1. Headline’s like that play into the hands of those who wish to use race to divide to country. There is something wrong with the distribution of wealth yes and that should be looked into of course but, to misuse the statistics at hand and therefore unintentionally (I hope) exaggerate the situation does nothing to help racial tensions.
    I’m glad you’ve taken the time to really take a look at the statistics. I was wondering myself whether Non Bermudians had been included and if that skewed the statistics and now I have my answer.

  2. The top level numbers tell us nothing except that we have an immigration policy which protects positions for Bermudians. The outcome of this is expats fill positions that Bermudians are unqualified or unwilling to perform.
    The unable means higher compensation to the expat. The unwilling means they go to low paid foreign workers from poorer countries. The high earning expats dramatically skew the average because we’re throwing in CEO’s of billion publicly traded corporations who make many millions a year.
    So these stats tell us nothing other than confirming the structure of our immigration laws.
    Comparisons by job position would be useful. But my understanding is that Statistics haven’t released those yet. Ironic, as those are the most insightul.
    Then we could really see any structural inequities by gender, nationality, age, race etc..

  3. These are good charts that tell a deeper story than the simplistic whites make 40% more headline.
    Also, I know there are valid reasons why median income is used instead of mean because of bloated salaries at the top, but isn’t it still a bit misleading? Especially since the Gazette switches quickly back and forth between the two sets of values.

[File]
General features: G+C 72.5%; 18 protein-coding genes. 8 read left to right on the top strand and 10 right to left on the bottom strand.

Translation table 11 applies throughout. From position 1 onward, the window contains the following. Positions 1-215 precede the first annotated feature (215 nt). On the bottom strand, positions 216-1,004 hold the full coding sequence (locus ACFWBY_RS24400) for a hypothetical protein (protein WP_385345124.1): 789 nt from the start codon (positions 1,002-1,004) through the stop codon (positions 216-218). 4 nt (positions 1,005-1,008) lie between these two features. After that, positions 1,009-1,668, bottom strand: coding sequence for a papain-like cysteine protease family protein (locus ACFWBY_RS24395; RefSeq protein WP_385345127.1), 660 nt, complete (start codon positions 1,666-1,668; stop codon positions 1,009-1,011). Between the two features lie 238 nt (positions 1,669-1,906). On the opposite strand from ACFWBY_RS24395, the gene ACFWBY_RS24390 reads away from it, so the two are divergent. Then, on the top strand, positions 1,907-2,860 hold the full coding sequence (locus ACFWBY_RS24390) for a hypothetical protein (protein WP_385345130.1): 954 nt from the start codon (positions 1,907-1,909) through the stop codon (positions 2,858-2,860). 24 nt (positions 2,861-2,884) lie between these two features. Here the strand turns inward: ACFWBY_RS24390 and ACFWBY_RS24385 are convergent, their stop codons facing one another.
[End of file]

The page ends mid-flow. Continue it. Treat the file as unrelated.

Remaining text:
4. Actually I clarified median vs. average (mean) to allude to the Gazette’s usage.
    “While Bermudians rake in an average of $51,976 and Permanent Residents $56,769, non-Bermudians earn a median annual income of $65,316.”
    Unfortunately I don’t think the author of the article understands the difference between median and mean because in the actual employment brief mean is primarily used and I’m not sure average is ever provided.
    As Christian suggests the stats alone are not very useful unless they’re broken down by job position.
    Ideally we would see the stats broken down by job position, race, Bermudian status and education level (or better, specific degree/qualifications as I’ve noted not all bachelors are created equal). That would give us a true picture we could use to establish areas that need to be improved.
    I’m rather pleased to see people haven’t incorrectly jumped on these stats to rant about inequalities.
    I also am hoping to get some time to revisit my projections for a downturn in IB workers, which didn’t happen indicating term limits may not have had the impact many were expecting.
    Also due are cautions on the unfettered growth in construction workers and the impacts that may have on having overheated our construction industry with a bubble and the subsequent collapse that may result. In the future it is worthwhile studying the infrastructure needs of the community using statistics to judge approvals for work permits and building projects.

  5. I am not a statitician, but why do they use bands like:
    $24,000 – $59,000
    $60,000 – $95,000
    $96,000 – $155,999
    Greater than $156,000
    instead of
    $25,000 – $49,999
    $50,000 – $99,999
    $100,000 – $149,999
    Greater than $150,000
    Do they try and adjust the visual results by doing this, or is there some real rationale
    Just wondering.

  6. Pitts Bay,
    That’s actually my fault. I had to retype out everything by hand and in doing so wrote the numbers wrong on the charts. The right half of the numbers should end in 999.